Unpacking White Privilege: An Experiment in “Going There” with White Relational-Cultural Practitioners
By Lisa Eible, DSW, MSW, LCSW
We were an informal group of educators, social workers, and therapists who felt deeply moved by ongoing race-related violence, and the difficulty in talking about race-related topics, even among RCT practitioners. We formed an informal group to examine our own white privilege and to address race-related issues and have been meeting for the past year and a half. As the poster describes, we are focused on further development of our personal and professional lenses in the application of RCT to racism (interpersonal and systemic). We seek to understand our individual and collective journeys and to further develop Relational-Cultural theoretical constructs related to racism. We expect and plan further work on this topic, as our group work continues. Lisa Eible may be contacted at firstname.lastname@example.org.
From its inception and early beginnings, Relational-Cultural theory (RCT) has been characterized by co-creation. Jean Baker Miller strongly held to the notion that the work itself was “in relation”—that is, ever changing in a context of mutual learning and impact (Miller, 1976). In this rich collaborative tradition, a group of Relational-Cultural practitioners began working together on a personal, professional, and theoretical journey related to racism and white privilege after the 2015 Jean Baker Miller Institute (JBMTI) in response to yet another national race related tragedy—the Charleston, South Carolina church shooting. A call to action developed there for further RCT work specific to issues of racism and white privilege. Miller (1976) cited the importance of a “good conflict”; and authors such as Ayvazian and Daniel Tatum (1994), Daniel Tatum (2004), Jordan (1997), Tatum and Garrick Knaplund (2004), and Walker (2002) addressed racial issues. Our group thought there was another layer of “unpacking the knapsack” of white privilege which needed to be done (McIntosh, 1989).
A call was made for conference attendees and other RCT practitioners who were interested in working on issues of racism. It was decided that the group would be composed, at least to start, of those who identified as “white”. We observed, in the group’s conception, a need for “us to work on our own issues” and not place additional stress and expectations on our sisters and brothers of color to help us “get it”. This was a decision made in love and protection, not with the purpose of exclusion. It was also a place to start, not a forever decision.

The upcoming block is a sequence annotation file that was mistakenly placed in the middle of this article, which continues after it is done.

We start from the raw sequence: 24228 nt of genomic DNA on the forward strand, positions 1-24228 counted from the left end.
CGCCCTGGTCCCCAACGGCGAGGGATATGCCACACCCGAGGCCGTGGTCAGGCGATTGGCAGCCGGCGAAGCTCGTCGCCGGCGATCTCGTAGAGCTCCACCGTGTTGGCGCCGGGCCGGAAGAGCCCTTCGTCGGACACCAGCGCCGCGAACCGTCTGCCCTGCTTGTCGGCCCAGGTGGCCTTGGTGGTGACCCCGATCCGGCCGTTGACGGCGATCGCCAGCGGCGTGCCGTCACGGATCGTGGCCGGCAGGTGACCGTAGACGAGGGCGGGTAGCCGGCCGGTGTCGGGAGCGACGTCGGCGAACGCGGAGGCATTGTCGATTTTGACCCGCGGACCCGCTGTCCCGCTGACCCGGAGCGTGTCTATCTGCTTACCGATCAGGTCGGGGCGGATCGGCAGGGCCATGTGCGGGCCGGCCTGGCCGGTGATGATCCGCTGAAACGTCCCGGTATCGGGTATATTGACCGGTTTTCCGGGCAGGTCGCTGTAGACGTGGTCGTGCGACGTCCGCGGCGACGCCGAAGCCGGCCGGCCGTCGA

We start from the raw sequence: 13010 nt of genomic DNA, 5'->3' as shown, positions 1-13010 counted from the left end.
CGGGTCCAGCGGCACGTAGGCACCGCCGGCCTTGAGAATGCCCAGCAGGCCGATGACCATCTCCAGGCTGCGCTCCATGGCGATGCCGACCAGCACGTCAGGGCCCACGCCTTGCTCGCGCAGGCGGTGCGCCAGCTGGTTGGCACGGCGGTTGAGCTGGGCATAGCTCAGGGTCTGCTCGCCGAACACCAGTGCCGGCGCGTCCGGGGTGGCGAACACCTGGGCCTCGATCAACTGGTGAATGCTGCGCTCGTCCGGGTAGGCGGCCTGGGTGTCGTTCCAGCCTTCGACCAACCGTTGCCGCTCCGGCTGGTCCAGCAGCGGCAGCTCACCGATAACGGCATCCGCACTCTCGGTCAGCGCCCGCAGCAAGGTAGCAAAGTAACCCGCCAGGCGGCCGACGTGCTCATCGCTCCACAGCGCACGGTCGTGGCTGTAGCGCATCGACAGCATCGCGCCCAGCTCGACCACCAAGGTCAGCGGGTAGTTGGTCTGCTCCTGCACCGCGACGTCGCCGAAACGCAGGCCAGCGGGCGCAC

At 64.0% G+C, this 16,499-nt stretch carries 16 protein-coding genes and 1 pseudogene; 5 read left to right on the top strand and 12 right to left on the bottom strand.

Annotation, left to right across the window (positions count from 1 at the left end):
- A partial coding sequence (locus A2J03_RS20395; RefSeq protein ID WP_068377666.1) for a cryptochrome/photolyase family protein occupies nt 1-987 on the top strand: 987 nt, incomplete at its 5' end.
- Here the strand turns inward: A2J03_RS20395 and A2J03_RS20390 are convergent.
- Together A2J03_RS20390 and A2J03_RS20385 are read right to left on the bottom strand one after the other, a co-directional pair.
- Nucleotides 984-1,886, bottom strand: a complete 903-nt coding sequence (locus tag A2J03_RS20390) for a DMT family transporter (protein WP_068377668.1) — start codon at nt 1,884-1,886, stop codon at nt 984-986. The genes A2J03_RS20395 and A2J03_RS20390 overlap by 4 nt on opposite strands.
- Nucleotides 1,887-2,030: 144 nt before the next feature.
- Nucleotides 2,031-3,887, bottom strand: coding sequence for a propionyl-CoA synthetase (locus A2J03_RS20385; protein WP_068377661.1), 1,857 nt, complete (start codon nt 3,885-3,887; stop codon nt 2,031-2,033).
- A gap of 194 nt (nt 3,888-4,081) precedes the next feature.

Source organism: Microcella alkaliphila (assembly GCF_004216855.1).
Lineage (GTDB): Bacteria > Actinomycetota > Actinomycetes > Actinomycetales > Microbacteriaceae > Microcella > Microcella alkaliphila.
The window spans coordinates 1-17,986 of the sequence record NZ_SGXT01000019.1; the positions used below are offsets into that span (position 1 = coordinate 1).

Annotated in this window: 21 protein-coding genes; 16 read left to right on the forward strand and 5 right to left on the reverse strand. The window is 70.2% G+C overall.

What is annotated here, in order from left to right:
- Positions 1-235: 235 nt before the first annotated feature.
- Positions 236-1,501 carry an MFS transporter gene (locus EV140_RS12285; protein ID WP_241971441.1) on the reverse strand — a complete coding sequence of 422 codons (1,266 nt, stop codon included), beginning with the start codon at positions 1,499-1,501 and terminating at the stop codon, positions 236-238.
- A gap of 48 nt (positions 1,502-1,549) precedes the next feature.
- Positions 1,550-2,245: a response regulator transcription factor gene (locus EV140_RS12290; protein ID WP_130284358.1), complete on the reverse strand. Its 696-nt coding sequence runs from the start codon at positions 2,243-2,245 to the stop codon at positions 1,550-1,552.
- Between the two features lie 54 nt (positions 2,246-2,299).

Initially, two groups of social workers, therapists and educators from across the United States and Canada were established and began meeting in Fall, 2015, via on-line meeting forums. While all group members identified as “white” and “female”, there were cultural, religious, and sexual orientation differences among group members. The initial goals were to raise each person’s individual awareness of their own privilege and to name how it impacted the lens through which they experienced the world. The longer-term goals of the group are to contribute to the Relational-Cultural theory literature as it relates to issues of race, diversity, and white privilege, as well as to develop some sort of individual or collective social action agenda. The two groups combined to form one group after the first series of meetings due to a smaller number of participants at that point, and has continued as such through April 2017.
A closed Facebook group was set up to share information that included materials such as worksheets, journaling, readings and videos (ex. Race—The Power of an Illusion, Wealth: America’s Other Racial Divide). Survey Monkey was used to gather data from the nine participants in the final group. In response to the question, Have you changed as a result of your participation in this group, participants answered:
- I feel more empowered to speak up on issues of privilege and racism…this group has provided connection and a safe learning place for my continued growth.